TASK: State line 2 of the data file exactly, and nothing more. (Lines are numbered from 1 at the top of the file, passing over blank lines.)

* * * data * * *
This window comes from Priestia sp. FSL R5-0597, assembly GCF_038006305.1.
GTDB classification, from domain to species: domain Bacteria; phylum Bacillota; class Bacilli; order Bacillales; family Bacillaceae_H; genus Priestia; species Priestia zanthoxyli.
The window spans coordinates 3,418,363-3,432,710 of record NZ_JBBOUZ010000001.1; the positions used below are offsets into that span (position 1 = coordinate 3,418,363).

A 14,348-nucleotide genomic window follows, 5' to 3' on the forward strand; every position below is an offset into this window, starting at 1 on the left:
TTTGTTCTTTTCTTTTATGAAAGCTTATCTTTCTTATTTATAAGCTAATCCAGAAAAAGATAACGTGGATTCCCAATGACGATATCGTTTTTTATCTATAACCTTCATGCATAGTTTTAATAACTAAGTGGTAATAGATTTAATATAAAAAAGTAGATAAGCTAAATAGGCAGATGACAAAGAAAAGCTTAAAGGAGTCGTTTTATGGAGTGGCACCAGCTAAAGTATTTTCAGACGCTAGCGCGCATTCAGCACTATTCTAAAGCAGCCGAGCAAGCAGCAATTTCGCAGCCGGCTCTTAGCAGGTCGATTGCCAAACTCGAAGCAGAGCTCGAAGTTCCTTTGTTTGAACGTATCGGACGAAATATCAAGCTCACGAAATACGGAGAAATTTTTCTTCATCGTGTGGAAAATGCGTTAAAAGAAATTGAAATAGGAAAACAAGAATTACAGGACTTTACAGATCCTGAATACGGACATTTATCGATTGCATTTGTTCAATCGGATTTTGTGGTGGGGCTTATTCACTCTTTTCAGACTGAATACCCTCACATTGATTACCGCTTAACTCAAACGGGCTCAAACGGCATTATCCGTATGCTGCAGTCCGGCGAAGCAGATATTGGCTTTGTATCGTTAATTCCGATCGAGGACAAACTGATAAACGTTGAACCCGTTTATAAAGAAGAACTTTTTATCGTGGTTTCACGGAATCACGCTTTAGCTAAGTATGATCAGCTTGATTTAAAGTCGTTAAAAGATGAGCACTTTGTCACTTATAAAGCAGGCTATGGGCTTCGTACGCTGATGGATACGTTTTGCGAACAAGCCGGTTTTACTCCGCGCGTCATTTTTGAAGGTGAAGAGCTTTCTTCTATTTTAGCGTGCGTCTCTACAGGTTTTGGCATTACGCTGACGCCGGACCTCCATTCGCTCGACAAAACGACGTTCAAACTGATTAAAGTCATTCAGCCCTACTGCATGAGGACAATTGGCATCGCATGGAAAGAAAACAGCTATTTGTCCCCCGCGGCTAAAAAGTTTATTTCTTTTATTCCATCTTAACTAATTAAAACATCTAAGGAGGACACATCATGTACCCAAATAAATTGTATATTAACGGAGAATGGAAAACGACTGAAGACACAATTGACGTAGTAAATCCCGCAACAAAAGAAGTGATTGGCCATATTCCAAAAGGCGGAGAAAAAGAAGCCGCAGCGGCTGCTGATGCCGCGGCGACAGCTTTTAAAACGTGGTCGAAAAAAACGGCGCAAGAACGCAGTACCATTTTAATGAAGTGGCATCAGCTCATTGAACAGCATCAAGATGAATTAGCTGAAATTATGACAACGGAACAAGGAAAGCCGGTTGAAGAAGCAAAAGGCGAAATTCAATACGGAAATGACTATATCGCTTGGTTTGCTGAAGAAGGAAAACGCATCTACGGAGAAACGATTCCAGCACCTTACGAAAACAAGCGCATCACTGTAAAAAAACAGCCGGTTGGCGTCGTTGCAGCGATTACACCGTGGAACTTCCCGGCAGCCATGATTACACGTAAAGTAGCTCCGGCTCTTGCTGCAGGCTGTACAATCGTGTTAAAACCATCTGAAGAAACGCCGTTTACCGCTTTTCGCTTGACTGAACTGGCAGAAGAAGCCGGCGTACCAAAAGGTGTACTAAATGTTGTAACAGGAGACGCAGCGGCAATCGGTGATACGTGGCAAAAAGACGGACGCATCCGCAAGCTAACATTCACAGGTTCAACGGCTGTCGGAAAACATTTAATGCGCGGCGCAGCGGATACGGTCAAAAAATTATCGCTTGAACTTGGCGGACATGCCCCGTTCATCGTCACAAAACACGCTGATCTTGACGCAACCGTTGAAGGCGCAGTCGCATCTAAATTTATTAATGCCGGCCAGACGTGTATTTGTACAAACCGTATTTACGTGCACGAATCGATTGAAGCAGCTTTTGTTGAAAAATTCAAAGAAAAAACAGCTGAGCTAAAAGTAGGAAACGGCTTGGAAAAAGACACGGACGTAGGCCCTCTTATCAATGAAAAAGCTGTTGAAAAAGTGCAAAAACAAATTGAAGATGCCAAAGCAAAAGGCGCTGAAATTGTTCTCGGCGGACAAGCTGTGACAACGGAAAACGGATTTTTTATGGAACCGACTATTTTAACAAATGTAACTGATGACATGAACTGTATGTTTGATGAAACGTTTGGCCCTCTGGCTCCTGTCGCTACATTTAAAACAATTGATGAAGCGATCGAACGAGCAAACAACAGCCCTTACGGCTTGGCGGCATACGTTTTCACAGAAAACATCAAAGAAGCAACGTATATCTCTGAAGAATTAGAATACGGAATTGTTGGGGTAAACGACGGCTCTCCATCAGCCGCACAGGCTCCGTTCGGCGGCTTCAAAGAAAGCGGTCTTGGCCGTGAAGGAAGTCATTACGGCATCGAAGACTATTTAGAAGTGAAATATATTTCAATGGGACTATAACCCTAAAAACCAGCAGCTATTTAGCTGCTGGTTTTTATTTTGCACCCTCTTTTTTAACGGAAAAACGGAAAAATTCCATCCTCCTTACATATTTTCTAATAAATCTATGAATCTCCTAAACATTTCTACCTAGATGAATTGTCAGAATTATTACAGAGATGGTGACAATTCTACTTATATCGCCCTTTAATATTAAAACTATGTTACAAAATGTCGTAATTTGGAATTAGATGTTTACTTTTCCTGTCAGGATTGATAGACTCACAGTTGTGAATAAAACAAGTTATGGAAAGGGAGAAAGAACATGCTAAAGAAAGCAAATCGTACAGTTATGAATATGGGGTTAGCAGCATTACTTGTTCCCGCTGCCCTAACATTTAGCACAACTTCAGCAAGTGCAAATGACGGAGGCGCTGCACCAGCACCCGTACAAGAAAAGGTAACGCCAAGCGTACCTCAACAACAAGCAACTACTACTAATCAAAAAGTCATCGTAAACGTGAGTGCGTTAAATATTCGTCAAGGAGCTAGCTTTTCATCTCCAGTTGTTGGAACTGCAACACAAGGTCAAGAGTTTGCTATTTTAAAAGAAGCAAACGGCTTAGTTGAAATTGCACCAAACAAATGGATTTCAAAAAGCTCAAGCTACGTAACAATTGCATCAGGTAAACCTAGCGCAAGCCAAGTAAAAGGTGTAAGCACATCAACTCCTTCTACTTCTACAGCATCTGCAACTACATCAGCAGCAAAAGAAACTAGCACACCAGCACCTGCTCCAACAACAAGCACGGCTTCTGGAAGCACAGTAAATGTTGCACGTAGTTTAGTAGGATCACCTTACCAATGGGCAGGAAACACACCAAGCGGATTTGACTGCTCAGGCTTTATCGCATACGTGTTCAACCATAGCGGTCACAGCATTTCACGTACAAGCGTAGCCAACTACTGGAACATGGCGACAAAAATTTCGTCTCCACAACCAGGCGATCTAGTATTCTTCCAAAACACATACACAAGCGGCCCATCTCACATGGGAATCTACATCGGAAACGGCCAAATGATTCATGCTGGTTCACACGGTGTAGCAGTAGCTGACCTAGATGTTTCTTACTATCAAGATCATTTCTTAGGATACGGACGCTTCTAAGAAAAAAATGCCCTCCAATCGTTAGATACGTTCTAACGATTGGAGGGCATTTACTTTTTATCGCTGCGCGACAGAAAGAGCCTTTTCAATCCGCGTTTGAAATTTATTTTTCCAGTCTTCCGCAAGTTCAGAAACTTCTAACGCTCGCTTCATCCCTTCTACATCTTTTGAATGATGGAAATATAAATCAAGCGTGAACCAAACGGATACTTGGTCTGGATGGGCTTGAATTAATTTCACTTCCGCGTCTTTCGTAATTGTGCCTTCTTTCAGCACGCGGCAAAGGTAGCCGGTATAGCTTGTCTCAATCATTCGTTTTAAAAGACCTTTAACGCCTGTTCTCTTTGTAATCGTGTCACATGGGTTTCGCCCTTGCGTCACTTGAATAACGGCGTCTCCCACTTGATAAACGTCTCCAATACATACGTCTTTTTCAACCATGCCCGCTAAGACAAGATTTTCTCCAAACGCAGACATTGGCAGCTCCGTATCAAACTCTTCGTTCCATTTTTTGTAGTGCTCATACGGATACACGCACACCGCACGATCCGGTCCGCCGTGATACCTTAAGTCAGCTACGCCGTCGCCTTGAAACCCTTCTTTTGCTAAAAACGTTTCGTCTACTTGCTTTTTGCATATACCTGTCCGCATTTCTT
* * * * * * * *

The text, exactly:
GTDB classification, from domain to species: domain Bacteria; phylum Bacillota; class Bacilli; order Bacillales; family Bacillaceae_H; genus Priestia; species Priestia zanthoxyli.